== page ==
Better written than Lenin and Philosophy, and much more concise when you get to the bottom of all his arguments. Definitely one of the greatest minds of the 20th century, yet it's sad to think that only now is he getting recognition for his works in academia and social movements. I would also recommend it for anybody interested in delving into Foucault, Derrida, Deluze, etc. as these were his students or peers at one point (much of his argumentation on the need to understand structure, theory, ...more
Justin
Apr 05, 2009 rated it really liked it
This is an excellent introduction to the thought of Althusser and what he was on about. And, as cannot be said for every book of essays, each successive essay is better than the previous. The crowning essay is probably "Dialectical Materialism," but I prefer "Marxism and Humanism." In the latter, Althusser really lays out the argument that ideology is ALWAYS present, which is a notion many who might attempt to contrast "ideology" with "pragmatism" might have never even thought about.

Anyway,
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Malcolm
I have no idea how to 'rate' this one - oh so brilliant; oh so wrong! So I'm going to compromise between 5 stars for its efflorescent brilliance and 1 star for its obscurantist density (and profound structuralist errors). Despite all that, it remains one of those that should be to-read lists, but with all understanding that the list owner is unlikely to get to it.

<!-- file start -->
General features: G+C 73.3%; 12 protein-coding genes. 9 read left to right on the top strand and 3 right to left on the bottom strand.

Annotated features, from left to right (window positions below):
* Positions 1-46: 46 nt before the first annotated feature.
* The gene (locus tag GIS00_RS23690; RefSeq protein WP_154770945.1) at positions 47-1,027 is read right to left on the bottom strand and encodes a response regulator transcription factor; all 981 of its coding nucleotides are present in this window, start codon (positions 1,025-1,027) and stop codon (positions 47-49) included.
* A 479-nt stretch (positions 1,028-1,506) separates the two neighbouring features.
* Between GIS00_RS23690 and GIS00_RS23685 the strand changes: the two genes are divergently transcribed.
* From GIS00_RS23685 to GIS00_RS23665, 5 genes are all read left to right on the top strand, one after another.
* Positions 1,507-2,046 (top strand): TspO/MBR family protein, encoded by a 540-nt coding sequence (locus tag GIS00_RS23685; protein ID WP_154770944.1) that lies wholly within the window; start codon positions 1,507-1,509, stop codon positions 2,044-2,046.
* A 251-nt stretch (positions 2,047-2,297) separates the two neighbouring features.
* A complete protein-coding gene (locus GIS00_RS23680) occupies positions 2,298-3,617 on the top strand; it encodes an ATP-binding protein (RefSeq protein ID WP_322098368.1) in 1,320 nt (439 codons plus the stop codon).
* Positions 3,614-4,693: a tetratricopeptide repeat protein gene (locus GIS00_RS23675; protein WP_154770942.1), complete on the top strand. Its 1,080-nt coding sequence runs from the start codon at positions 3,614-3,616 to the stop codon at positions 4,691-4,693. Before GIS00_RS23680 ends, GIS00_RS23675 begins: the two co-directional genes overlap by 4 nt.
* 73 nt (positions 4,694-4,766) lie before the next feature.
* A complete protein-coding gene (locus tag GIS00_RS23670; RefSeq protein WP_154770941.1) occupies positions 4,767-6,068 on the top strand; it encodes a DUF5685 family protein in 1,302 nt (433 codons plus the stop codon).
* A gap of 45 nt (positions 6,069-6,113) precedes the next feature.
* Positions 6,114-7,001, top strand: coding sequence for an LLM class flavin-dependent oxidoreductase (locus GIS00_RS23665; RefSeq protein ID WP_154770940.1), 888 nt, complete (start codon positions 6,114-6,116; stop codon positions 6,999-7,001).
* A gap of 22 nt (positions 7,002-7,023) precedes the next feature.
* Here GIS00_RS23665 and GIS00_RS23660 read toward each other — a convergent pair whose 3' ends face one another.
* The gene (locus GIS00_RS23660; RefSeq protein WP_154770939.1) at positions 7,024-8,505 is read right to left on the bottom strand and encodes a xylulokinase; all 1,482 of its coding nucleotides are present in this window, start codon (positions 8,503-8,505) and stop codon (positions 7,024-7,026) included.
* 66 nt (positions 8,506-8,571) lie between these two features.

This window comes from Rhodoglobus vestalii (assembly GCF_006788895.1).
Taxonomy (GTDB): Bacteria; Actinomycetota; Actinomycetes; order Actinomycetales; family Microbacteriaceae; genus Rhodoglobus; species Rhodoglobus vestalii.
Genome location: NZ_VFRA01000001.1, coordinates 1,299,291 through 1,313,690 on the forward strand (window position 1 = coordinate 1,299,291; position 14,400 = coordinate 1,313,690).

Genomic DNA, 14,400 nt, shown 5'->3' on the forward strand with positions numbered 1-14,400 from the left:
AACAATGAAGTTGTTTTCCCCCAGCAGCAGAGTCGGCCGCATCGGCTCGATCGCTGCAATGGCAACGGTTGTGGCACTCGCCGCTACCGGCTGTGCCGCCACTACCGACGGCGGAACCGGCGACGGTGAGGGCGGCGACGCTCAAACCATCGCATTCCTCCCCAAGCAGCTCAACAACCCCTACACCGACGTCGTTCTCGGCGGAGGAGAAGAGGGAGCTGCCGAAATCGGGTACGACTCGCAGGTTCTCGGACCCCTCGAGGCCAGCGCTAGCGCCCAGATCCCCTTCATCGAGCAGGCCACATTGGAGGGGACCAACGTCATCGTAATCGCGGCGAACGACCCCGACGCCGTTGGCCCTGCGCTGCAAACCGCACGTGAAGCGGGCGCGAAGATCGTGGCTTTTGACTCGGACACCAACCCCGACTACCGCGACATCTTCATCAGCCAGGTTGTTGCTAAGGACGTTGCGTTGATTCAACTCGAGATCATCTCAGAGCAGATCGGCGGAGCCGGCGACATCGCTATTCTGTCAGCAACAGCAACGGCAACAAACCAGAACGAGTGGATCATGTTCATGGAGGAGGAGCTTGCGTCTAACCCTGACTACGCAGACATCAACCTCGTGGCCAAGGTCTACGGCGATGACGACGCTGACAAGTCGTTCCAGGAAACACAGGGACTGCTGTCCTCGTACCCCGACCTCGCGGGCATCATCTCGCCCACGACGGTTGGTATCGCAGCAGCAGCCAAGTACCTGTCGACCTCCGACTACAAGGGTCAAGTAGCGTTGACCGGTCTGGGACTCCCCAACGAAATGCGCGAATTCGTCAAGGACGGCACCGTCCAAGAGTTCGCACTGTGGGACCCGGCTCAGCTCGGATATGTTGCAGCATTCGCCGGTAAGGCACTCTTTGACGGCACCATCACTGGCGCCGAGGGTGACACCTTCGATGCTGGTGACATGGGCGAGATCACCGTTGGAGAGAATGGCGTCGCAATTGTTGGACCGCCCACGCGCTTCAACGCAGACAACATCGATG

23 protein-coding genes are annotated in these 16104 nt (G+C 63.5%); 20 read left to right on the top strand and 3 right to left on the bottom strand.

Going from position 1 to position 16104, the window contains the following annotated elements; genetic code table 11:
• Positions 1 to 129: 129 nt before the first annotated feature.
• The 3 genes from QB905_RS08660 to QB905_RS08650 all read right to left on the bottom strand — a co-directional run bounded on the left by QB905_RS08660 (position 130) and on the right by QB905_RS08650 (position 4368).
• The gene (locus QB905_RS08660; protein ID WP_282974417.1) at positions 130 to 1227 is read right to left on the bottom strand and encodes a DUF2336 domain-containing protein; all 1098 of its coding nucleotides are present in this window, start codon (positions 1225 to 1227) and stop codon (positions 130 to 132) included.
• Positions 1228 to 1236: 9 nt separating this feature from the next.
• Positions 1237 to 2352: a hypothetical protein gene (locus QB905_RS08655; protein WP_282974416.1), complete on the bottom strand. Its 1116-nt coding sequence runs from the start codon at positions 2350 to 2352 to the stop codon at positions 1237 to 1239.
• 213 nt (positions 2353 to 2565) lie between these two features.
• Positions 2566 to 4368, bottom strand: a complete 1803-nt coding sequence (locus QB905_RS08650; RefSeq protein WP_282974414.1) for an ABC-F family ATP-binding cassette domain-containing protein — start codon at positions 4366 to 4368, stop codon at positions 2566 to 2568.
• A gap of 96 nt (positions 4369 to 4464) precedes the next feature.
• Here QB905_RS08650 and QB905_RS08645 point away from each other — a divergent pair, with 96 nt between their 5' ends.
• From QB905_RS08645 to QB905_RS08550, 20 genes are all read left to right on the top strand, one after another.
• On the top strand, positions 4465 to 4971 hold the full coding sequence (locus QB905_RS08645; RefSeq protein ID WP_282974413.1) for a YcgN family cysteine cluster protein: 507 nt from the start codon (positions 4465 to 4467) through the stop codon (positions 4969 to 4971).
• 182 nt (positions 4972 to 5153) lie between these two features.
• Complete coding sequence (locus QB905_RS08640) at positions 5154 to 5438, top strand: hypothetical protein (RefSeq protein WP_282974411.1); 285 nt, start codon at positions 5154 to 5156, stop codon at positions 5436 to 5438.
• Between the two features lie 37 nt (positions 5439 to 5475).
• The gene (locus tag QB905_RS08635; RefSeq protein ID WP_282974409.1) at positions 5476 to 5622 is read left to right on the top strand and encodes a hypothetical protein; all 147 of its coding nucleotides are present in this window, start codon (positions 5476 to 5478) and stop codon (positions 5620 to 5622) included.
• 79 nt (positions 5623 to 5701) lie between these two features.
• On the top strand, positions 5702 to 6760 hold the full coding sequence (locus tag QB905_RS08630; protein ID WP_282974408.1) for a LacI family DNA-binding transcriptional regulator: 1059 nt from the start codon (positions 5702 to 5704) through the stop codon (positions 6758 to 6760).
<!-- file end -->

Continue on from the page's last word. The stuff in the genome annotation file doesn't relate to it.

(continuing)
William West's review on this page does the job for me; a really good outline of the book, its case and why it matters. I'll defer to
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Lucas
Dec 28, 2012 rated it it was ok  ·  review of another edition
Book was a little to caught up in cold war thought, which for me is a turn off due to the clouding of effective analysis by the split between the supposed "Democratic West" and "Communist East".

However, there is some interesting analysis of Marx in his early years compared against his later years, there is also some analysis on Engels worth reading. Near the middle there is analysis of a play which gives insight to Marxian thought.

Overall, it was a slow read.
Christopher
Feb 04, 2017 rated it really liked it
Very theory-heavy but I liked it
Benjamin
Jul 13, 2013 rated it liked it
Shelves: philosophy
As far as short but intensely detailed books on Marxist theory go, this is pretty good. As far as the rigour of analysis goes it is second to none. However I couldn't commit as much time to it as I wished and so my enjoyment of it wasn't as full as it could have been. Still a cracking bit of work- worth reading for philosphers, Marxists or those who wish to understand the history of leftist thought.
Skidmarquez
Dec 29, 2007 rated it really liked it
Recommends it for: those with a theoretical bent
Althusser here is at his best, at least in his early period. Using structural causality to better explain determination in the sphere of the social (a good move away for too much focus on models of strict heirarchy and oppression). Also, maintaining an uneasy balance between the influences of Spinoza and Hegel on Marx.